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STACCATO Finding the Sky Blue Sound

Perth three-piece Staccato are celebrating the release of a new album Searching for Sky Blue and video We Wait with a launch at Mojos Bar on Wednesday, May 16. The group have an intriguing history, combining members of popular Perth bands spanning back to the 90s including Hard MarshMellow, Mystic Twist and The Jesus Sandals. The trio have had varying involvement in music over the last decade, but were united with a common desire to get back in the game and challenge themselves with a new project that combined their shared appreciation for funky bass lines, smooth beats and catchy melodies. BRAYDEN EDWARDS caught up with multi-instrumentalist Scott Arnold-Eyers to find out how after four years of navigating the waters of their collective ambitions, Staccato have found their sky blue sound.

So how did Staccato come to be and what inspired the project?

After playing in a heap of bands and taking a break from music, I came to a place where I felt a bit stale but I wanted to keep playing. I met Peter Twiby at a gig I was doing with Cappuccino Orchestra and we got talking. He was pretty much in the same space as me. I suggested that maybe we needed to do something out of our comfort zone. I knew a guy who was doing a bit of hip-hop and rap so we contacted him and had a jam. It was a pretty exciting with a fresh and really interesting sound.

The group is made up of some members that we might also recognise from a number of popular acts, and especially some from a few years back?

Yes I was the front person for The Noise, Hard MarshMellow and also The Jesus Sandals. I was also a founding member of Prickle as their lead guitarist. Peter Twiby played bass guitar in Mystic Twist, Tormenting Jane and Minus 24 and also did a stint with Effigy. Ricky Willsmore has spent most of his time doing session and studio work but was also the front person for House Red.

So in all your associated acts you’ve put out a heap of albums but this will be your first in since 2005. How was it different coming back to that now, especially given the changes in recording processes and your own personal musical development as well?

Since the concept of the band was foreign to Peter and I, we knew we had to take a different approach in the studio. The first thing that was different was the fact that we were using electronic beats rather than a drummer so we decided to find a specialised studio for this and came across an old friend Andrew Wright at Gold Dust Studio. It was not always easy to explain our unique visions to each other let alone the engineer. We argued and debated this early on. When we were about half way through, we started to tidy up tracks and introduce backing vocals. It was then that it became much clearer that we were on the right track with what we wanted to achieve. The project ended up taking over four years and I think it was because we probably over produced everything early so we just kept going back in to sort that out.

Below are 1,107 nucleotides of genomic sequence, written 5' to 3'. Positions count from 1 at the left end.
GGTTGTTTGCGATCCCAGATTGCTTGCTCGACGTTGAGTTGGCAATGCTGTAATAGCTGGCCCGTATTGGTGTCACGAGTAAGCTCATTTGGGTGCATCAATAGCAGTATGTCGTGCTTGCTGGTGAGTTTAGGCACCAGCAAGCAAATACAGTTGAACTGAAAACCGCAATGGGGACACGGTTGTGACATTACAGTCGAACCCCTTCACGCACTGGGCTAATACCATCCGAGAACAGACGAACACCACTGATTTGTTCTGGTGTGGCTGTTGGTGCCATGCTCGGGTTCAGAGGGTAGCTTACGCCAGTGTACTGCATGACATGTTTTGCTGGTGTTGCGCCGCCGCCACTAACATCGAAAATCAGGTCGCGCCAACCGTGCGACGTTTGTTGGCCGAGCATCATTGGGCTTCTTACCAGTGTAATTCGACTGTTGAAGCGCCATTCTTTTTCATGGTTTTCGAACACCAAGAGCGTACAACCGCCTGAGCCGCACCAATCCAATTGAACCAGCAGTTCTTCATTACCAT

And what was it you were hoping to capture with this album? Is there a theme or message running through it all, lyrically or otherwise?

Ricky Willsmore would be the one to answer that as he writes most of the lyrics.  In his words, “the album Searching for Sky Blue is about a day of escape. From the first thoughts of freedom through the emotional ups and downs of reflection and celebration. The term, “Searching for Sky Blue”, is also a metaphor for looking for the good in hard situations, so we tried to capture the feeling of freedom and reflection.”

You’re launching the video for We Wait at Mojos on Wednesday, May 16. What can you tell us about the video and how was it putting that together?

As a band it’s hard to agree on everything so we decided that we would put out one video each and individually be in control of it. The only rule we made was that we as a band would not be recognisable in any of them. Peter Twiby thought the writing process of the song We Wait was really old school, so when he found some old footage from his sailing club he thought he could embrace that. Ultimately it was a retro approach with no frills and captured that really chilled out vibe.

And so is there a release date for the album yet? When can expect to hear some more music from Staccato or catch them live?

Since the project took some time, we tried a couple different studios and have not put out all the songs we did from the first recording. We are more than half way through a second release but I think we need to make sure all the songs work together before we put it out. The first album is available on Drop Card now and a modified version will come out on disc in a few months.

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